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Born to give back

One NCAA staff member devotes much of her time and energy to others

Diane Dennis

The front door was left open. Dishes towered above the sink. Any spare seats were filled by the neighbors in Liberty City (Miami), hugging what little space lingered between Diane Dennis and her six siblings.

While there were more than a half-dozen mouths to feed in Dennis’s own home, second helpings of dinner were often prepared for whoever might stop by, aching to quiet a howling stomach.

 “My mother always cooked extra food, especially during the holidays,” Dennis, NCAA associate director of enforcement, said. “If you wanted a plate, go to Lucille’s house.”

The example Dennis’s mother set has not left her. Today, her colleagues know the investigator as one of the more giving people they’ve ever encountered and Dennis devotes much of her free time and energy to giving back through her church.

Wherever I go, I develop relationships with people and try to bless them throughout the year and definitely during Christmas time,” she said.

Dennis, one of the longest-tenured investigators on the enforcement staff, has carried her values into her work. She looks to do whatever she can to help student-athletes every time she visits a campus.

“Investigation is tough because we’re like an IRS agent – no one wants to see us,” she said. “But I always try to treat people with courtesy and respect.”

A few years ago, Paula Buckhaulter, NCAA assistant director of championships and alliances, became a mentor to a neighbor’s son who was struggling in high school. She shared the news with Dennis. Suddenly, the college hopeful had another person pushing him to achieve his goals. Dennis sent regular notes encouraging him to keep working hard and helped Buckhaulter provide him a vacation as a present for graduating high school.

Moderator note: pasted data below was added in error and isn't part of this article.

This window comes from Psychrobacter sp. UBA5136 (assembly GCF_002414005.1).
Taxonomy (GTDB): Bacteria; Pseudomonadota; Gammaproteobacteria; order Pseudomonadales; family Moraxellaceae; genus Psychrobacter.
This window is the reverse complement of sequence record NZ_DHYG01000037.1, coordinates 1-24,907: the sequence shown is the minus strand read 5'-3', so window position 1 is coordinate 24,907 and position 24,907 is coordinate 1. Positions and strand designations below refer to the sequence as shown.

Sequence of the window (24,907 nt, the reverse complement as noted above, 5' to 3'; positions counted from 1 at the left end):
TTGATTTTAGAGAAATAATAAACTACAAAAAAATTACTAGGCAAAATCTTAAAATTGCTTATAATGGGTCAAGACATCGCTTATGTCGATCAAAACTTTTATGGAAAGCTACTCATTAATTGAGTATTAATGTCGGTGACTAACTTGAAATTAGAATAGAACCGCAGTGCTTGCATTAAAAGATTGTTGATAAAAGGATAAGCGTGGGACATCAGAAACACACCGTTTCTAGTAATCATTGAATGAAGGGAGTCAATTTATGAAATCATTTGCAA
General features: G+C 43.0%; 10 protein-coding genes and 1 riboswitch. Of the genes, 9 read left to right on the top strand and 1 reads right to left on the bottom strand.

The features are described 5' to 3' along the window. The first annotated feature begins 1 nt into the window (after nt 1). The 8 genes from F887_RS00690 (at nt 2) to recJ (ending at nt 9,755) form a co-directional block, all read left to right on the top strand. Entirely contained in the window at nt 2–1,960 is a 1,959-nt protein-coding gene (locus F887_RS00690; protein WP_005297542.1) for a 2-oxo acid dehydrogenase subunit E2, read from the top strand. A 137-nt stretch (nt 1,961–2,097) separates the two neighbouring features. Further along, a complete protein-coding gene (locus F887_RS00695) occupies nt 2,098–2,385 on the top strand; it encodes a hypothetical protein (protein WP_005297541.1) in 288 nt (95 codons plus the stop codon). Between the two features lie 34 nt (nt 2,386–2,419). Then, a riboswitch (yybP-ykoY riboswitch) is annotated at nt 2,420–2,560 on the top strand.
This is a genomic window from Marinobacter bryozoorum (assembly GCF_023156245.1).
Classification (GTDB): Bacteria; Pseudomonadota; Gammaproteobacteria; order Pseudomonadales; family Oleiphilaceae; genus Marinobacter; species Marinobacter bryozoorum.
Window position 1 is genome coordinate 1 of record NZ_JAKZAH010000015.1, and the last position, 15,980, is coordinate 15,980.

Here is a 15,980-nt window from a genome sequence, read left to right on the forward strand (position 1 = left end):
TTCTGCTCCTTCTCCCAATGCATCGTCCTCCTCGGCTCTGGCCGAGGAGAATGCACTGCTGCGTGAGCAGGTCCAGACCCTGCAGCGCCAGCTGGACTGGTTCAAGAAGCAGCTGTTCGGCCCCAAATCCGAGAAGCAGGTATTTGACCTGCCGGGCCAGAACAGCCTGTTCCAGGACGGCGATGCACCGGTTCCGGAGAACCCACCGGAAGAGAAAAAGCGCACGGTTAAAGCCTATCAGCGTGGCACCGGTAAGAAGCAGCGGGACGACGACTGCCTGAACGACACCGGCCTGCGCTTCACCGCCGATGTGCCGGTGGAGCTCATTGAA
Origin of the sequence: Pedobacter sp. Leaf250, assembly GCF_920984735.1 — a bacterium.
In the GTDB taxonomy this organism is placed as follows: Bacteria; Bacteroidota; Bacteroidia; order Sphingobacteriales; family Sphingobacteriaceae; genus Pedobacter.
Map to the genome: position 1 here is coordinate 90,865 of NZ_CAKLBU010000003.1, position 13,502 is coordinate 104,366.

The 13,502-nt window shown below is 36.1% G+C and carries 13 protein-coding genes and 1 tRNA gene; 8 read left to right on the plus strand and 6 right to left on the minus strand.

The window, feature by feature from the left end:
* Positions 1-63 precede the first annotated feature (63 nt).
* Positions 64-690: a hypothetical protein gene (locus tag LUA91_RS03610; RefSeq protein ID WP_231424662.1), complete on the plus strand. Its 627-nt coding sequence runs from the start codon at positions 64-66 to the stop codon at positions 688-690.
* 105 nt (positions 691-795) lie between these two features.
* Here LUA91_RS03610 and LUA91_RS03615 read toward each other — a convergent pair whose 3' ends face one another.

“Her heart is gigantic,” Buckhaulter said. “He is scheduled to graduate from college this spring and Diane is an instrumental part of his success story.”

In October, Dennis and a dozen other members of Solid Wood Bible Church went on a mission trip to a Navajo Reservation in Arizona. When a day’s work was complete, they would return to cots in an open, drafty room. Nevertheless, she said that “those were the best eight days of my life.”

Now, she spends a few days every month venturing into strangers’ homes as part of a program with her church. She offers guidance and answers questions about her own religion and faith, hoping to be a beacon for them, like the light in her mother’s kitchen was for so many others.

“I came from the inner city and a lot of people invested time in me and helped me,” she said. “And you always want to pay it forward.” 


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